LR: It did play a big part, but also my own wanting to give it my all. At first, most of us went out there to have a personal journey. We all had our own personal reasons. I don’t know anyone that went out there specifically for the money. We went out there to test ourselves. After day 30, most people trained. Most survival situations last approximately three days, and usually you are found. I lasted 30 days, and was still going strong. I way surpassed anything that my training had prepared me for. After that, I was like, I have been out here for a while. First season lasted only 56 days. … A couple more weeks, or a week, and I will be right there with them. That’s when I started thinking about the money a little bit. But what made me keep going and what made me dig deep was what I always preached to my kids with schoolwork, or sports. Always do your best, and especially with sports, you have to play your hardest. Because if you lose, you played your hardest, that’s all you can do. But if you lose, and held something back, in the back of your mind, you will think you always could have went a little bit further. I could have maybe tried a little bit harder. At the very end, when I was very emotional, and just balling like a baby, I thought, maybe there’s just a little bit more. Sure, I’m crying, sure I’m upset, but that’s OK. It’s OK to cry and get upset. But to drive on, that’s what separates the men from the boys. Once, I was like, I can dig a little bit deeper. And then, when it was time for me to tap, I was like, man, I gave it my all. There is nothing else I can do. I fished. I know how to fish. I am a good fisherman. … I know how to bait a hook. I know where the fish are going to be. In the end, there was no more mushrooms, the mice weren’t getting in the traps, and believe me, there’s not a lot of calories in a mouse. I truly believe I did everything I could do.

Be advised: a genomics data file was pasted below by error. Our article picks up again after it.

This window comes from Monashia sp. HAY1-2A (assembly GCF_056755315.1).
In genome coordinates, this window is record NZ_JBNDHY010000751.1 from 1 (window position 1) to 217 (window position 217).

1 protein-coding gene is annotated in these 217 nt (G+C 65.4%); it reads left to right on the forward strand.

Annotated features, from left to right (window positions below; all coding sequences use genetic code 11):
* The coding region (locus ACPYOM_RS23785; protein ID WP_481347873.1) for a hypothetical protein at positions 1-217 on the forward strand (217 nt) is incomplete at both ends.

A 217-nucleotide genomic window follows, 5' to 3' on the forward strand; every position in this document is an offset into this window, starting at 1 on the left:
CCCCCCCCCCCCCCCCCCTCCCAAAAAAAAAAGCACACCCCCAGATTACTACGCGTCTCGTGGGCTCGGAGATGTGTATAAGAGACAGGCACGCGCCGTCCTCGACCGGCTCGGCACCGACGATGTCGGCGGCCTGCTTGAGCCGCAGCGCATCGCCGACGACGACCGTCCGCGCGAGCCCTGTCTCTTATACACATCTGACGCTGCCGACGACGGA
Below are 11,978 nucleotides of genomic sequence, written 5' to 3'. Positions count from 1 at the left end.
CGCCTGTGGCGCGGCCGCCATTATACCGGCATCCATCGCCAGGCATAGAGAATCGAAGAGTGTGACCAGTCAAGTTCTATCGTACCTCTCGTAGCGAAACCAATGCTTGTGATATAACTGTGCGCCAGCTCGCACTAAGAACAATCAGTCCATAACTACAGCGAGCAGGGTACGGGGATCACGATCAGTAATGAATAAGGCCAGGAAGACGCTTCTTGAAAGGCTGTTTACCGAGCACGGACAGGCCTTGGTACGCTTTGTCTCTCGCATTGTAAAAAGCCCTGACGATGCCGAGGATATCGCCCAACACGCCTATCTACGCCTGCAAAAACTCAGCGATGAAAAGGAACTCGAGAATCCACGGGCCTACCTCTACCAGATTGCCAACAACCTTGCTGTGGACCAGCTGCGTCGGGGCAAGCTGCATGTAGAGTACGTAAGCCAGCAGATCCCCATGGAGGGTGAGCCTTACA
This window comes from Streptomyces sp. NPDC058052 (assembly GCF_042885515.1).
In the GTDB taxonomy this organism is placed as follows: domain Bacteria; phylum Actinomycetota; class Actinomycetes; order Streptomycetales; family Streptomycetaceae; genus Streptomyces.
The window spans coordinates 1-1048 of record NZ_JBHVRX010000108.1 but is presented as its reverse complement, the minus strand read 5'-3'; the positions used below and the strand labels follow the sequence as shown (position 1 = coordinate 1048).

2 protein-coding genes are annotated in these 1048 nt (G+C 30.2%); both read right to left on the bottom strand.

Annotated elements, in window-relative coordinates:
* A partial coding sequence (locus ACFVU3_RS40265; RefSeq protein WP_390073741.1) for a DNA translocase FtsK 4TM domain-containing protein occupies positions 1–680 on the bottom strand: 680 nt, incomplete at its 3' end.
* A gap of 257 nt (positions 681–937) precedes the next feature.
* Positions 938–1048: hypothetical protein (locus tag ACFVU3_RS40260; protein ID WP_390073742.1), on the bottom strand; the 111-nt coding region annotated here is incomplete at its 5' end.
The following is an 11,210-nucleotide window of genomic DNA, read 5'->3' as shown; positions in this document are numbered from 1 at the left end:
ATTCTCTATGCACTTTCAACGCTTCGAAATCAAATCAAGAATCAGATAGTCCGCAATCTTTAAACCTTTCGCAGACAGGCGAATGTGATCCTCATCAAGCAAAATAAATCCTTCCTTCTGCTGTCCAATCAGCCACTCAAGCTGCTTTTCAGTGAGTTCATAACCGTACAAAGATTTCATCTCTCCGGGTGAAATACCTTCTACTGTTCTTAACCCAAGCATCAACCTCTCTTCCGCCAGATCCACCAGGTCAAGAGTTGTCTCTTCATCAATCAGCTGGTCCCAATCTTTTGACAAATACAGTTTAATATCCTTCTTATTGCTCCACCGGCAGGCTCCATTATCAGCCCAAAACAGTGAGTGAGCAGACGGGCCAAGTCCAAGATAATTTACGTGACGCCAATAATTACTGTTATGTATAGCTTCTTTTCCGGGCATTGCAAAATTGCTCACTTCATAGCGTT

ODN: What is your favorite type of fishing here in Minnesota?

LR: I like a lot of different types of fishing, but I would have to say smallmouth bass or catfishing. I am not a very good walleye fishermen, and I live right on the St. Croix River, so I have a lot of smallmouth bass. And I am pretty good at catching catfish.

ODN: Was the end a blur?